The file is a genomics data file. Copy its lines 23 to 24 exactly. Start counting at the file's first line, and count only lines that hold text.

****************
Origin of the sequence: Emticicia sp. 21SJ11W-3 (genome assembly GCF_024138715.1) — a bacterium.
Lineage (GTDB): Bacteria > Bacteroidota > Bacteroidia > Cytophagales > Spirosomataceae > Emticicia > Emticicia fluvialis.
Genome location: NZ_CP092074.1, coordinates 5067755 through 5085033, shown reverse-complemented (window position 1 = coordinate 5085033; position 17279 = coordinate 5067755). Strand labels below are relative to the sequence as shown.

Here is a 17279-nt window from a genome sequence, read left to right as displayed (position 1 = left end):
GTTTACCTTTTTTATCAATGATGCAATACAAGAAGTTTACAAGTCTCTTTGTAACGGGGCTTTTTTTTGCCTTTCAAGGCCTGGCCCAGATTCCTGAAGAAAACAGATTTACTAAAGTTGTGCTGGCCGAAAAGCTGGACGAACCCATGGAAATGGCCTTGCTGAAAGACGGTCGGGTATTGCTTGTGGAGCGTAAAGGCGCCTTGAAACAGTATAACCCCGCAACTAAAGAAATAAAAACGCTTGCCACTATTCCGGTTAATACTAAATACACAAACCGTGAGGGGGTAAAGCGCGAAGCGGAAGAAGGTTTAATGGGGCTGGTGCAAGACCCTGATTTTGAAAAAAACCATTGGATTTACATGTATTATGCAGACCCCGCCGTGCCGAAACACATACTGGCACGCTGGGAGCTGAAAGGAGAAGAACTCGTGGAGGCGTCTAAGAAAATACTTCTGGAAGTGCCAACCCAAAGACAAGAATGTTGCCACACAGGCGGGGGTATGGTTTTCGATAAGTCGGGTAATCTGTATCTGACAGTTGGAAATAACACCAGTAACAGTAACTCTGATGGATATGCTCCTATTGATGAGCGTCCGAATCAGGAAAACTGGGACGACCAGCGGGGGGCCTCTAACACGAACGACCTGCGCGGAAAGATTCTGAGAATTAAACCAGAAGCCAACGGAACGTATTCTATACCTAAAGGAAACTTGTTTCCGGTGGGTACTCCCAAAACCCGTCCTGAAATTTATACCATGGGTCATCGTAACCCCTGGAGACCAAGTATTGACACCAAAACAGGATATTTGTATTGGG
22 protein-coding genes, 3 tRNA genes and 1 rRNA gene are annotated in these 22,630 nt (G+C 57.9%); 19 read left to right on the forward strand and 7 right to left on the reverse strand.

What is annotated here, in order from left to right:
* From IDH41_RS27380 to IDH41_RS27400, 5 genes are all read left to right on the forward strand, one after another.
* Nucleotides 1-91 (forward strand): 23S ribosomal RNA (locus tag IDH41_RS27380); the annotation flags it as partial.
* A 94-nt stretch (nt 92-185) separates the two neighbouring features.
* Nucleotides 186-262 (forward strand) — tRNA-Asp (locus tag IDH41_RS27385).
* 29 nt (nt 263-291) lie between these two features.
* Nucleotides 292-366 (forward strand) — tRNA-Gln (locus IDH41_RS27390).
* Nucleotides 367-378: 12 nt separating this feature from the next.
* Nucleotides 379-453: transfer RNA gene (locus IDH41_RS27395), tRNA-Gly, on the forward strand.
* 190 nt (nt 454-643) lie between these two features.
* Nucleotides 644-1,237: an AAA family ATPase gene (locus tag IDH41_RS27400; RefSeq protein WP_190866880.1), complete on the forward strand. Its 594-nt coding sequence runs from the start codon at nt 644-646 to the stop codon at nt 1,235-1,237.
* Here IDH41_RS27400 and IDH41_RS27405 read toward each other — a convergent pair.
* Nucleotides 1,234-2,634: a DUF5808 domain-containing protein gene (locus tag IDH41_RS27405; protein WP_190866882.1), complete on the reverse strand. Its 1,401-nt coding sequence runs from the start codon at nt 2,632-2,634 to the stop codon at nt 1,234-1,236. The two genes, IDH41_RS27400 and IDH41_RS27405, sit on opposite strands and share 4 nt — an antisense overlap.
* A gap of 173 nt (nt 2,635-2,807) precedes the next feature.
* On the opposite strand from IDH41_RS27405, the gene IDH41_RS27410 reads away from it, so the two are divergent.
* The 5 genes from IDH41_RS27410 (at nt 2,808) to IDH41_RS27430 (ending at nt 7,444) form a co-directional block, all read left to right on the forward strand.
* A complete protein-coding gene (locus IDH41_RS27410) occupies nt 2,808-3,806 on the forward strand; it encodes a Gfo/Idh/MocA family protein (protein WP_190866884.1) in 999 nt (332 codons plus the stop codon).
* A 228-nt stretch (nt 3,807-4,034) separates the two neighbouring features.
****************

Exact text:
* A complete protein-coding gene (locus IDH41_RS27410) occupies nt 2,808-3,806 on the forward strand; it encodes a Gfo/Idh/MocA family protein (protein WP_190866884.1) in 999 nt (332 codons plus the stop codon).
* A 228-nt stretch (nt 3,807-4,034) separates the two neighbouring features.